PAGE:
The chosen proposal, put together by a multinational team led by French architect Christian de Portzamparc, will create a "symbolic area for the EU institutions," said Kallas, giving "body and soul to the European political project" and providing the Commission with much-needed office space.
Rue de la Loi focus for new development
Centred on the Rue de la Loi, which runs from the Schuman roundabout – home to the EU executive's Berlaymont headquarters – to the Belgian capital's inner ring road, the revamp will see the construction of new offices, public spaces, shops and possibly a crèche for employees of the EU institutions.
The idea is to "regroup departments in bigger, more efficient buildings, ensuring a real mix of office blocks, shops and housing," according to the EU executive, with the ultimate goal of "reducing the Commission's overall environmental footprint," providing "good connections to public transport" and contributing to the "beautification of the Rue de la Loi and its surroundings".
The EU executive and Brussels Capital Region want to incorporate 400, 000 m² of Commission property on each side of the Rue de la Loi – thus moving 230, 000 m² of office space there. Currently, the EU executive occupies just 170,000 m² in the area covered by the competition.
De Portzamparc's vision, outlined in a presentation delivered yesterday, features a cluster of tall, glass towers close to the Charlemagne block as its "flagship" buildings, and concentrates most new construction along that side of the Rue de la Loi.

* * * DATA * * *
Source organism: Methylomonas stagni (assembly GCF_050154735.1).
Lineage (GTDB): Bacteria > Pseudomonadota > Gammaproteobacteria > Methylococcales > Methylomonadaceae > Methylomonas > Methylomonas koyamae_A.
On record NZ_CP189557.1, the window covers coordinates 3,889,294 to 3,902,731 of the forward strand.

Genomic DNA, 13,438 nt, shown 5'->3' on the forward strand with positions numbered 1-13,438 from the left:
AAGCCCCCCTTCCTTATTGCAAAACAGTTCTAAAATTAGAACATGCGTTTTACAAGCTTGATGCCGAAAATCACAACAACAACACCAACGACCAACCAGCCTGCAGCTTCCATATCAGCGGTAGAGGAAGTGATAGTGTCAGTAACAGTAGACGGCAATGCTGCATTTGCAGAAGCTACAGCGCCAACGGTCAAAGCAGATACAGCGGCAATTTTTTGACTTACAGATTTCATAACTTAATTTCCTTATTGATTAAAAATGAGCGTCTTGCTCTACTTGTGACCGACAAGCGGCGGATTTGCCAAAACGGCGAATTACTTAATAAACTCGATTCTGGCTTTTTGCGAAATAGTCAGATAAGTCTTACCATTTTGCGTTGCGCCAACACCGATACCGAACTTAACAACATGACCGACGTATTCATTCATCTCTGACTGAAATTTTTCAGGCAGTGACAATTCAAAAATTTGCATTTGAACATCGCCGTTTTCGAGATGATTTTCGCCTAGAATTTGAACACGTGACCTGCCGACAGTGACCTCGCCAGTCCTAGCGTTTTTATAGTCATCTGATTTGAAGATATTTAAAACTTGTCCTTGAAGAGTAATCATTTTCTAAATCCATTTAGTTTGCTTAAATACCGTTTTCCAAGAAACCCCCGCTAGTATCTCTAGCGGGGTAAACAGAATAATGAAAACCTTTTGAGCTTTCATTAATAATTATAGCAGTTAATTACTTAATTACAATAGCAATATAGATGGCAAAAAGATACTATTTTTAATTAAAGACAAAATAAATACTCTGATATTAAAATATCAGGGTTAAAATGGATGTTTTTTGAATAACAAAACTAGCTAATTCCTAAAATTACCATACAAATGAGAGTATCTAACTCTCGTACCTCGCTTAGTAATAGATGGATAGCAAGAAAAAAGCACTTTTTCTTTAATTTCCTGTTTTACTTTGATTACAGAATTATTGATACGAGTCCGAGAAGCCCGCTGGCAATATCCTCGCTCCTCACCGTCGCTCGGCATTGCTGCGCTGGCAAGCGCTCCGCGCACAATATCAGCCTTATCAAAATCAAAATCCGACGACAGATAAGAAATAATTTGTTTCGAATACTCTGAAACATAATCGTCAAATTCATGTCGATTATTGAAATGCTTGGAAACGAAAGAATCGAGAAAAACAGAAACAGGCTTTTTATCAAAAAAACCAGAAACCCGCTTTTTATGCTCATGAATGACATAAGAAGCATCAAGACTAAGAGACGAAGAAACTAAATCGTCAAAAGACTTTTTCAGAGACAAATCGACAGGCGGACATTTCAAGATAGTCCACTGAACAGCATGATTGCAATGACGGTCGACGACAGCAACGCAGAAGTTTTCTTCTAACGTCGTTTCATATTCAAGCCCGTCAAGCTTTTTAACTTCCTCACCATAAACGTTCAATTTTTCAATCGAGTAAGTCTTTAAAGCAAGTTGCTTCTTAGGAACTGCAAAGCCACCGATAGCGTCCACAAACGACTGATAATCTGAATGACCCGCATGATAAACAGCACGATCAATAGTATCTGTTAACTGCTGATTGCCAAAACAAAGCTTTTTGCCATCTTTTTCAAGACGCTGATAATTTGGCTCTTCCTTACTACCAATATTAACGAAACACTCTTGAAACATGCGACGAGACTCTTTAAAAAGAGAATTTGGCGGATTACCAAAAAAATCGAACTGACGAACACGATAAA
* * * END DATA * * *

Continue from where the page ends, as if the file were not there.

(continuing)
Minister-President of the Brussels Capital Region Charles Picqué described the proposed towers as "iconic buildings that will be among the highest in Brussels". "Building higher allows you to turn closed blocks into open spaces," he explained.
The EU area is no stranger to new construction. Indeed, new Council premises are currently being built next to the present Justus Lipsius building, while the train station beneath the Schuman roundabout is being modernised to better link the metro with the national rail network.
An EU official stressed that the aim of the new project is "to increase the density of the Rue de la Loi, not to build a skyline," pointing to the need to preserve the view towards the arch in nearby Parc du Cinquantenaire.
...but more open space
Indeed, the presentation also featured two-way traffic either side of a tramline running the length of the street, with a widened boulevard giving more space for trees and green spaces.
Picqué warned that mobility will be crucial to the success of any future development. "We are not going to ban traffic, but we want two-way traffic, public transport and a greening of the Rue de la Loi," he explained, admitting: "We are going to have to do a lot more thinking here."
At present, the Rue de la Loi is one of the city's busiest thoroughfares and features a huge tunnel linking central Brussels to the motorway system. "I am not in favour of keeping the current motor canyon," Picqué said, "but we have to respect the challenge. It's about mobility with functional constraints".
Picqué was quick to stress that the idea is not to "totally scrap and rebuild" everything. "It will be built over time. We won't just knock everything down and create a huge building site, and it won't involve a lot of compulsory purchase orders," he said, suggesting that the area's redevelopment could take about 15 years.
Commissioner Kallas denied that cost would be an issue, saying the EU executive will pay for the construction of new buildings from its own budget. "The Commission prefers to own its buildings, but renting is also possible. The cost will be within our budgetary limits."
The EU executive is also looking to decentralise by developing a further 1-3 sites outside the central area. It is currently considering nine locations and "will reach a decision in the course of the year".